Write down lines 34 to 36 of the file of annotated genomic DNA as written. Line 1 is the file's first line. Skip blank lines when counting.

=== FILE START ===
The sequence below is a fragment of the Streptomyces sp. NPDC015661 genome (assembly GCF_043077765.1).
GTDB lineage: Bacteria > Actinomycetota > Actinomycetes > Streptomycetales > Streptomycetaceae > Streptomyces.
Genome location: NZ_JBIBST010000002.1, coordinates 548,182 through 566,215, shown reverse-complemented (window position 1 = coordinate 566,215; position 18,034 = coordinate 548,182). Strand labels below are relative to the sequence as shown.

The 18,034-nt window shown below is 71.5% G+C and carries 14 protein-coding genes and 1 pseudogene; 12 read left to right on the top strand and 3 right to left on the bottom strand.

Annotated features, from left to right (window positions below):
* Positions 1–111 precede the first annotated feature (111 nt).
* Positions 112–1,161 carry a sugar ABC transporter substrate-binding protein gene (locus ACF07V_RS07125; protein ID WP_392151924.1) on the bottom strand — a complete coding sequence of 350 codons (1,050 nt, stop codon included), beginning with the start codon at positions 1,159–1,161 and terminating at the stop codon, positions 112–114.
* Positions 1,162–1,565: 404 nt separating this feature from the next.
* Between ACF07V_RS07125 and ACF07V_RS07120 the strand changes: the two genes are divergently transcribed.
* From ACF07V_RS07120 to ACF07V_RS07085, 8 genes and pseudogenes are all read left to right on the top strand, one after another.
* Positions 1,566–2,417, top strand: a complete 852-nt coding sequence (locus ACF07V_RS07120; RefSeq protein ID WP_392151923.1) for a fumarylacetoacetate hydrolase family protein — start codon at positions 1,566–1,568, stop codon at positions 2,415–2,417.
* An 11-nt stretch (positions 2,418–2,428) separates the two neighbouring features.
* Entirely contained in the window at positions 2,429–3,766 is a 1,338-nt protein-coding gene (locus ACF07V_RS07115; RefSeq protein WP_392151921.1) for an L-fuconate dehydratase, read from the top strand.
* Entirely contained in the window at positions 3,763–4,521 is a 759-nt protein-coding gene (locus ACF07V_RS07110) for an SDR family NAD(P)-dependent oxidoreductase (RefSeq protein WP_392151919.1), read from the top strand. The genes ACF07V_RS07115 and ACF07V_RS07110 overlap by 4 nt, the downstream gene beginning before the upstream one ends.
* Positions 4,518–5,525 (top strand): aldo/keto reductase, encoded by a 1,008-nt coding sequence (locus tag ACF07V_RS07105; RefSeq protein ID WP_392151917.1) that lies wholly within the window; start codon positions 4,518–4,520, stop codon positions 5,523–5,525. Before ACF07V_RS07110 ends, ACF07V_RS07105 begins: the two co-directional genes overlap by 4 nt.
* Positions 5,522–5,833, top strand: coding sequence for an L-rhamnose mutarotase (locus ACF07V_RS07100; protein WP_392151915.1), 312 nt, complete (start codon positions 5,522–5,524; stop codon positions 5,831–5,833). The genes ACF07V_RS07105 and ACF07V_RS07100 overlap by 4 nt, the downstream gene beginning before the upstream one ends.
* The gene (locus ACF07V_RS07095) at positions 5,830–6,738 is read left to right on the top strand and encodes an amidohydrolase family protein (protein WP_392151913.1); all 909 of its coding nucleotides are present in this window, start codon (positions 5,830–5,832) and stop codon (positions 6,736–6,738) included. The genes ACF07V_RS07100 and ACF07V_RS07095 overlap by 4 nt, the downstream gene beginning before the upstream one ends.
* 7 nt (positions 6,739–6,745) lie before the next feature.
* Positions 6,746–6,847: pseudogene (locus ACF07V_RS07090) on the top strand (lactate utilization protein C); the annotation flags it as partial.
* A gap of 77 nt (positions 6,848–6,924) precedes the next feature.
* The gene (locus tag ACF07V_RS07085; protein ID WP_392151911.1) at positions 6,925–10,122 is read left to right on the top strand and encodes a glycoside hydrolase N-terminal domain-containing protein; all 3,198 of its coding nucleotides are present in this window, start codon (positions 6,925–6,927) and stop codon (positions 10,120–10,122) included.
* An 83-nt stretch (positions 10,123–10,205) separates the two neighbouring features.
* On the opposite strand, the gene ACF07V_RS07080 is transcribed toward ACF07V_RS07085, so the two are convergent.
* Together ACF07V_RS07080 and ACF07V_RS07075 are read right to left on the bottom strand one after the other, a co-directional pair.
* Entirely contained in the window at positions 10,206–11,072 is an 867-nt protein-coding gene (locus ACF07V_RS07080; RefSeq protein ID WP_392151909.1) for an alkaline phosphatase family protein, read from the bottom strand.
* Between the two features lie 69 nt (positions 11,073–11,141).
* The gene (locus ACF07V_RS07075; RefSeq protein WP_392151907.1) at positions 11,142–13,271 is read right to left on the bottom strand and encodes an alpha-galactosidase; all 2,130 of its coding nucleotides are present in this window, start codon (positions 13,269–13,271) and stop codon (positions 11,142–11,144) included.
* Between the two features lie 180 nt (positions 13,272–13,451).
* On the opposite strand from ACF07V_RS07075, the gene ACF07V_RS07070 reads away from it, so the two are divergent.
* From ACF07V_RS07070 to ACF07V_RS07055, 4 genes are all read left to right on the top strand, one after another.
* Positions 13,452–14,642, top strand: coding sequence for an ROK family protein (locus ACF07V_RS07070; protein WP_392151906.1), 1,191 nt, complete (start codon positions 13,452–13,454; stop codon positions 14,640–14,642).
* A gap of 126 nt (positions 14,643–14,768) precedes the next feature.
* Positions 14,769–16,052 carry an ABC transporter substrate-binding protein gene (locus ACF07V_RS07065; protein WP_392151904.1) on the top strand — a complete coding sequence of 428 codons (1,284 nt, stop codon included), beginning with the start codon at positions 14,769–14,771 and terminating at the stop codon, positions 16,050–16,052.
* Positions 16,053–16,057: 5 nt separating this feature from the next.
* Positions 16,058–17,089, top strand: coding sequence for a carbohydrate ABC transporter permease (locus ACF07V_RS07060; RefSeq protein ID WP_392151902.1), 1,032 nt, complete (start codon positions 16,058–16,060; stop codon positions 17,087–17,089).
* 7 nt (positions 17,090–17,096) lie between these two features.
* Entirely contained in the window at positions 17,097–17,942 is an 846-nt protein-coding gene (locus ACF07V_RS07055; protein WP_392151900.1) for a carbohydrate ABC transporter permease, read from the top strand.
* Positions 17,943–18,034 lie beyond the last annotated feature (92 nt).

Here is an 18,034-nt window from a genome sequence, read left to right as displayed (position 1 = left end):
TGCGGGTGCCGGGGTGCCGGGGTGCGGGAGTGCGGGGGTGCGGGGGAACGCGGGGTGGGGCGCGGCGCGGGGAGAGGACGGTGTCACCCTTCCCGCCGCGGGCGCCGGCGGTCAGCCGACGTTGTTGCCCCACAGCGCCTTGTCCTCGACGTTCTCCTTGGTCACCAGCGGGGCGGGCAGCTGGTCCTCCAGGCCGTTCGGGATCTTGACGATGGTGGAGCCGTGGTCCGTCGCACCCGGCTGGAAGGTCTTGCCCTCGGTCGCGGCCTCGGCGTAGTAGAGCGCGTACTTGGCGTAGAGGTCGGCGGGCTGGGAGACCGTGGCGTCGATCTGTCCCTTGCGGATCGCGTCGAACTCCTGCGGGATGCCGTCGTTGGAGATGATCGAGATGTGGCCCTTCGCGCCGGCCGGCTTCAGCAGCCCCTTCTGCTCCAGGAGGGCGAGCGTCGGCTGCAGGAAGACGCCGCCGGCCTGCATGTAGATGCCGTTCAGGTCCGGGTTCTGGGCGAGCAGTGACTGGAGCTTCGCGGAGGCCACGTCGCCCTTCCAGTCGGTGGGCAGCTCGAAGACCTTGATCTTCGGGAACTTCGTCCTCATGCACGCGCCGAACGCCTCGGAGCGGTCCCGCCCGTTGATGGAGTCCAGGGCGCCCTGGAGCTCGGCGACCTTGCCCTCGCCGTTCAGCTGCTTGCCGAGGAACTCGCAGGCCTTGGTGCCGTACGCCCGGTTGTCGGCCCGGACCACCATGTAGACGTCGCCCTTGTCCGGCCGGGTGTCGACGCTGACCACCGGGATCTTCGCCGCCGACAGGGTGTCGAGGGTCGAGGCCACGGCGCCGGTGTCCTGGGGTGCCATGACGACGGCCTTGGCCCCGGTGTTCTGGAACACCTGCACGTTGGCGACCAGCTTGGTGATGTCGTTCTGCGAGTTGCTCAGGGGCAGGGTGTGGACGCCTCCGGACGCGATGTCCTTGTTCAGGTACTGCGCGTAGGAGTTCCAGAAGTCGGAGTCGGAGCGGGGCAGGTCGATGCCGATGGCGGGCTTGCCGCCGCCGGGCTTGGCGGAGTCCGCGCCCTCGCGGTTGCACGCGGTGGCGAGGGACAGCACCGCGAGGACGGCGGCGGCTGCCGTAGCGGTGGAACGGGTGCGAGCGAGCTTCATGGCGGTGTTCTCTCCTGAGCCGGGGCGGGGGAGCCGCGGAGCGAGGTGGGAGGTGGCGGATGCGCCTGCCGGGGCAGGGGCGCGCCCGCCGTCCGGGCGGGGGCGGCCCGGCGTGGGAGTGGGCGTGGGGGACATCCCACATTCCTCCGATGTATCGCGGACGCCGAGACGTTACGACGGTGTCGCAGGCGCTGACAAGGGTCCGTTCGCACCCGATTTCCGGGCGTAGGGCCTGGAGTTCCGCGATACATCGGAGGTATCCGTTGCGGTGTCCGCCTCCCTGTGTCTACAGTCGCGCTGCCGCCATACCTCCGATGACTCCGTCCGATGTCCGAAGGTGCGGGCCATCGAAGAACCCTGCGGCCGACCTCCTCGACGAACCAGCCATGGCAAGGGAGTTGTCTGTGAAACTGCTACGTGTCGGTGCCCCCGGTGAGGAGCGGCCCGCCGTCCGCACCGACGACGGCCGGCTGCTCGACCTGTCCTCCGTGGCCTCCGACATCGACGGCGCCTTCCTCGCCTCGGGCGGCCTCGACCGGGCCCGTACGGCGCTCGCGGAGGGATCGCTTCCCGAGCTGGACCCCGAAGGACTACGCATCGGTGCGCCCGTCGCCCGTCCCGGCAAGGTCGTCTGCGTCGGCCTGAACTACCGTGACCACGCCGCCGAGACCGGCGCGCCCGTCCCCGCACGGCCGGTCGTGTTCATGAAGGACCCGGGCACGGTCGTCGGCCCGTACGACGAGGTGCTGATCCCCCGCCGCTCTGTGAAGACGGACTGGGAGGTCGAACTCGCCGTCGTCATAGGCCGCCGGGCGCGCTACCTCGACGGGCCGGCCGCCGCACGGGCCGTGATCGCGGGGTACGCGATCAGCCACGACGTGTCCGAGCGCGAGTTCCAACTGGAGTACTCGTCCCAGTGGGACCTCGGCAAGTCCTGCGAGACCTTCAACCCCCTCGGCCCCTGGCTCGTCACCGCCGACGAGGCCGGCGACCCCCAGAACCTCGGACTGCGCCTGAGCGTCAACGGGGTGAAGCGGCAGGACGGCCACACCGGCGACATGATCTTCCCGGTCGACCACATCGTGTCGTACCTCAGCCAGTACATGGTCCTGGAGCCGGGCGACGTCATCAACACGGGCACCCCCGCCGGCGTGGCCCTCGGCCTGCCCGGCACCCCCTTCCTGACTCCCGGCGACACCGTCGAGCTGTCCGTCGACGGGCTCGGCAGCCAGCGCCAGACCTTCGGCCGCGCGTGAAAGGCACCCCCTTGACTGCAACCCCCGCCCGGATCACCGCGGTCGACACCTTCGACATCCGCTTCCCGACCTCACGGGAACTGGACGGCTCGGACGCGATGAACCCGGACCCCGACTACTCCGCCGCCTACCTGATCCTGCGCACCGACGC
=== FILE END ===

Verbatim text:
* Positions 16,053–16,057: 5 nt separating this feature from the next.
* Positions 16,058–17,089, top strand: coding sequence for a carbohydrate ABC transporter permease (locus ACF07V_RS07060; RefSeq protein ID WP_392151902.1), 1,032 nt, complete (start codon positions 16,058–16,060; stop codon positions 17,087–17,089).
* 7 nt (positions 17,090–17,096) lie between these two features.